Let's now look at the possible combinations within the yellow cells. They are 4 & 7, 4 & 9, 6 & 7 and 6 & 9. If they contained 4 & 7, the purple cell would have to contain 0 (as the value of the purple cell is 11 less than the sum of the yellow cells), meaning that the yellow cells cannot contain 4 & 7.

If the yellow cells contained 6 & 9, which sum to 15, the purple cell would have to contain 4. There is already a 4 in the same row as the purple cell, which means that the yellow cells cannot contain 6 & 9.

So, the yellow cells can contain either 6 & 7 or 4 & 9. Both of these combinations sum to 13, so irrespective of which combination is in the yellow cells, the purple cell must contain a 2.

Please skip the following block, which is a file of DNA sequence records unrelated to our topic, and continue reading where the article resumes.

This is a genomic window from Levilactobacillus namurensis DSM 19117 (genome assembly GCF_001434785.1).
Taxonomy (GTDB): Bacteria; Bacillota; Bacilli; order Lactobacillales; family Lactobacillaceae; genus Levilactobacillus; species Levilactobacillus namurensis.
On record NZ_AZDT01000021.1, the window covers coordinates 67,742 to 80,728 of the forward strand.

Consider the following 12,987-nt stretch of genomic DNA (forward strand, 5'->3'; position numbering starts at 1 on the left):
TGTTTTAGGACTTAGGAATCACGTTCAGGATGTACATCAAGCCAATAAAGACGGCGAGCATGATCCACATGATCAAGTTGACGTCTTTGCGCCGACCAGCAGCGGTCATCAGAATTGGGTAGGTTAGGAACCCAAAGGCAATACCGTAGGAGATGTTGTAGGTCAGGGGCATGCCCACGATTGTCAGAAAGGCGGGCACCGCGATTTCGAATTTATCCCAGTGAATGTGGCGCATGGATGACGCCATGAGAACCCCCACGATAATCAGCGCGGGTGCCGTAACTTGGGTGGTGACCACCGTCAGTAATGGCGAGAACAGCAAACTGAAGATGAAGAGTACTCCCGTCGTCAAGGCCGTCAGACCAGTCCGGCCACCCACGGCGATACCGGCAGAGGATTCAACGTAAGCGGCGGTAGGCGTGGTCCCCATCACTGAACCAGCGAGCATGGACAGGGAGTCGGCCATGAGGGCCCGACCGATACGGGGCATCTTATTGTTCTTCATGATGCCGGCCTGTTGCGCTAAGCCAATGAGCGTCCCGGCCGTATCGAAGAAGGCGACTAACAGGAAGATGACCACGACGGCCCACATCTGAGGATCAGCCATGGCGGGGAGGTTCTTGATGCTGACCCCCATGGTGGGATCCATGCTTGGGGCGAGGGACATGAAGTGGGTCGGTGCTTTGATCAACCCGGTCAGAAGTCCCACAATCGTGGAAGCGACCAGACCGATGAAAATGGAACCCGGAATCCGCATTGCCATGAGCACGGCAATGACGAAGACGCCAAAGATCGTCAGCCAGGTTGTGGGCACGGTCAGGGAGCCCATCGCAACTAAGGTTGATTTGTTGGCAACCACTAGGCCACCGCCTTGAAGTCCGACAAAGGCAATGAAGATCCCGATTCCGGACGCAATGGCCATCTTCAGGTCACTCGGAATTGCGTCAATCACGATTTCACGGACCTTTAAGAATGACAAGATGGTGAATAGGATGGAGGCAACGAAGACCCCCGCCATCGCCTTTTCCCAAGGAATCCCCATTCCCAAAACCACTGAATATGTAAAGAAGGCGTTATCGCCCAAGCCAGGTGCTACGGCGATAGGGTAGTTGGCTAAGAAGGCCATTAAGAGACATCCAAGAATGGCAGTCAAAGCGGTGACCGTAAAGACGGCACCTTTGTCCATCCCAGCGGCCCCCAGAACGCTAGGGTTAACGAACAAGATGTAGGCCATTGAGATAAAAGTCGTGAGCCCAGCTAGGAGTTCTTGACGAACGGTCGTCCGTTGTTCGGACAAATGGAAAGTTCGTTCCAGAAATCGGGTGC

The cells highlighted green can contain either 1 & 9, 3 & 7 or 4 & 6. However, neither 3 & 7 nor 4 & 6 will fit because of the 4 and the 7 that are already in the same row, so they must contain 1 & 9. We don't yet know the order, so we enter pencil marks.

Now we know that the cells highlighted green must contain a 9, we can deduce that the cell highlighted purple cannot contain a 9, meaning that it must contain a 5. This means the other cell in its cage must contain a 9.

The cells highlighted green cannot contain a 9 because of the 9s that are already elsewhere in the 2nd and 3rd rows. The cells highlighted yellow cannot contain a 9 either, given the 3 that's already in the cage.

So, that leaves the cell highlighted purple as the only one in the top-left nonet that can contain a 9.

The 2-cell cage highlighted blue can contain the combinations 1 & 6, 2 & 5 or 3 & 4. However, neither 2 & 5 nor 3 & 4 will fit because of the 3, 4 and 5 that are already elsewhere in the nonet, so it must contain 1 & 6. We don't yet know the order, so we enter pencil marks.